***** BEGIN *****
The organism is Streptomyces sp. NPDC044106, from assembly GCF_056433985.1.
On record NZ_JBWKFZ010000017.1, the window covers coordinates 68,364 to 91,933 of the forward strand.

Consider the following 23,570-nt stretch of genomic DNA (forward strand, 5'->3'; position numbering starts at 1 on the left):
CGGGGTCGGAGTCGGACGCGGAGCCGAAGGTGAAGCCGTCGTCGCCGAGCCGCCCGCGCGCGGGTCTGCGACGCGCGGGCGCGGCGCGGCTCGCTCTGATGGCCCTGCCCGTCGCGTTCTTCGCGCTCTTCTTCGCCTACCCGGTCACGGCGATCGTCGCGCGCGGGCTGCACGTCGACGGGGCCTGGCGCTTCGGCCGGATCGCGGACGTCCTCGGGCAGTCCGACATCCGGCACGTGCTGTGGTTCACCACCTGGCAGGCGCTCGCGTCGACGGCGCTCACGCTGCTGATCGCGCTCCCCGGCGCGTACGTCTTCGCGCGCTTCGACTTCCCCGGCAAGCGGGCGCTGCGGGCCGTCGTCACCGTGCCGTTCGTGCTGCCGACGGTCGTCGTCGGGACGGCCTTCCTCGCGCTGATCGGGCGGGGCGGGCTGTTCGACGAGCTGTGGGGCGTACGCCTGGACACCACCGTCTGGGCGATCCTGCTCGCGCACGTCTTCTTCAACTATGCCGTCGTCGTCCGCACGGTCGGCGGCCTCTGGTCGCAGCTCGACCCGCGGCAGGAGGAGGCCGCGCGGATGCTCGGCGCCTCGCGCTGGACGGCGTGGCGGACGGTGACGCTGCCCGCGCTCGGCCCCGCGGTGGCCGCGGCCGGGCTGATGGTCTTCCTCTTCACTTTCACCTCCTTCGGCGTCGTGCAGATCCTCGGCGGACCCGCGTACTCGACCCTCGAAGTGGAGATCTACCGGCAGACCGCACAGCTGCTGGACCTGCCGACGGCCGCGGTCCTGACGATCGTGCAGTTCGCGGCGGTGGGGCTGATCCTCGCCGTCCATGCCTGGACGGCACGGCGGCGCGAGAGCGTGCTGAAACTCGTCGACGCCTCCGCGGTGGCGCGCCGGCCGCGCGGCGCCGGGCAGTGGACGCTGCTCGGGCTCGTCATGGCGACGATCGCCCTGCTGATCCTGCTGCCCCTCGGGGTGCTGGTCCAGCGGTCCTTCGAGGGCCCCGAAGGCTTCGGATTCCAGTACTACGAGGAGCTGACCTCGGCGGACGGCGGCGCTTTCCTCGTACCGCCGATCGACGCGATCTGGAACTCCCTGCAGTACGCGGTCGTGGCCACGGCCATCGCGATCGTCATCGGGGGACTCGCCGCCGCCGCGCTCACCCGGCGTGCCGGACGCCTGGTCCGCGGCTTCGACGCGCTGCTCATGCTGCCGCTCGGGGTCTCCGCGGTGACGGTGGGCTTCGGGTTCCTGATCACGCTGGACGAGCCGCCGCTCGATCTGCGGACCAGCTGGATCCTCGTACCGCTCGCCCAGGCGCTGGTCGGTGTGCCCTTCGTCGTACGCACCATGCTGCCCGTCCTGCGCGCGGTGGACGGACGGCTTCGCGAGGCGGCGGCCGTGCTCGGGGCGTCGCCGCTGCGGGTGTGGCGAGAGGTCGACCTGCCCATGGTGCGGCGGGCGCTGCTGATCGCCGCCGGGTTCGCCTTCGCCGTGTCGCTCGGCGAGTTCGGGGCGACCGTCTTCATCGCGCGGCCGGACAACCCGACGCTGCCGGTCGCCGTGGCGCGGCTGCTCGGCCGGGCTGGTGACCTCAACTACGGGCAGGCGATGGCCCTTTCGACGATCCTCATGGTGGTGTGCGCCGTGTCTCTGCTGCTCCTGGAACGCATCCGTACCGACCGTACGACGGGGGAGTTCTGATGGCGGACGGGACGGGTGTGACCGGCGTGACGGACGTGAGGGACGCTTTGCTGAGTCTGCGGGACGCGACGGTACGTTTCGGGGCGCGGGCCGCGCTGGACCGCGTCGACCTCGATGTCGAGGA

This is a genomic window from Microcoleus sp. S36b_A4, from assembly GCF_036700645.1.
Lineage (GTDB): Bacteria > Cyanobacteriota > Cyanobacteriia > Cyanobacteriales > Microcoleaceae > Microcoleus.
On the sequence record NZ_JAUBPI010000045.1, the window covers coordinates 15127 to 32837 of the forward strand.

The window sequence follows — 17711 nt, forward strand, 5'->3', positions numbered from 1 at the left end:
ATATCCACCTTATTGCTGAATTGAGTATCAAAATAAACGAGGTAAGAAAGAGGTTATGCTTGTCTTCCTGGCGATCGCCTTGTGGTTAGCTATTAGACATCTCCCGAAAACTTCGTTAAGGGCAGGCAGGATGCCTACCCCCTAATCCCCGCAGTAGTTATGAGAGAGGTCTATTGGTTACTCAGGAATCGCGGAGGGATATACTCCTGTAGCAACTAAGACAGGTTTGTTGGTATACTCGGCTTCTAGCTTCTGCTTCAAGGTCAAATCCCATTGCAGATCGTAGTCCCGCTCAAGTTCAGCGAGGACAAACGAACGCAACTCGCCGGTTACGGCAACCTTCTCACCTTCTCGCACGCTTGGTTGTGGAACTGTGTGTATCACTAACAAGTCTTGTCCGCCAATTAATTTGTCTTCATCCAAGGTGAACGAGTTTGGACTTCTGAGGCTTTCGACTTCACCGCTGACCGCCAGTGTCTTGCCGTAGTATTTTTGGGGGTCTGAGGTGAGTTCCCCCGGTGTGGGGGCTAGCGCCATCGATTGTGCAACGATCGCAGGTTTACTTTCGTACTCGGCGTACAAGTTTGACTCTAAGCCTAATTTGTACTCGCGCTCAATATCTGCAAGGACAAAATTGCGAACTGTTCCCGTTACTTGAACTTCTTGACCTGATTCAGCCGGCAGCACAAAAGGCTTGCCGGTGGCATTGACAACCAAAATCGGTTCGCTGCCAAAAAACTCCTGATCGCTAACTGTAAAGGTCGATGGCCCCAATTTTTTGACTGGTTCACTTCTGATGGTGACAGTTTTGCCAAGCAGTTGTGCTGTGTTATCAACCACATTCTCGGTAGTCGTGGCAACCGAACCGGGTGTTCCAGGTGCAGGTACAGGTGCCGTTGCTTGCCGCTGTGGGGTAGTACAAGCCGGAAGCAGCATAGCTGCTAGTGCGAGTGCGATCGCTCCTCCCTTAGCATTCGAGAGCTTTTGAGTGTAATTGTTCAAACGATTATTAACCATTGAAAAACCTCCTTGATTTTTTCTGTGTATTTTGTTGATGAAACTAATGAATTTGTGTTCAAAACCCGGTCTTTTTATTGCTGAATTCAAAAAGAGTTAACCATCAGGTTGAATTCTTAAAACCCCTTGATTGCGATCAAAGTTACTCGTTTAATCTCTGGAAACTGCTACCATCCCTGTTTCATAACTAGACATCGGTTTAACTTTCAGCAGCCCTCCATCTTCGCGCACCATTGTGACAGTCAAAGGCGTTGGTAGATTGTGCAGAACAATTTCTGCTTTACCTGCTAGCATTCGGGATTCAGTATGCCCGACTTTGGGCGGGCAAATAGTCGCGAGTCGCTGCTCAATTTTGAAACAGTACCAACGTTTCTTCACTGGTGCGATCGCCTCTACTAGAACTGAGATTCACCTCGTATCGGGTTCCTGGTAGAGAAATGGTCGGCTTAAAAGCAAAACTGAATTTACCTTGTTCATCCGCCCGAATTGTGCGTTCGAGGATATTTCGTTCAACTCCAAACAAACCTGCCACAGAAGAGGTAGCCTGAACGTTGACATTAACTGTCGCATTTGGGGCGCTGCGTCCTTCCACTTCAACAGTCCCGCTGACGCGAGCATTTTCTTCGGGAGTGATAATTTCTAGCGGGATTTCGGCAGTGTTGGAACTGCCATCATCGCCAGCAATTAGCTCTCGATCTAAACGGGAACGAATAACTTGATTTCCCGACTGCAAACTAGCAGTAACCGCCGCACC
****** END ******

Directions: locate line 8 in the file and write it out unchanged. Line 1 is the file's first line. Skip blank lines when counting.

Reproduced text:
The window sequence follows — 17711 nt, forward strand, 5'->3', positions numbered from 1 at the left end: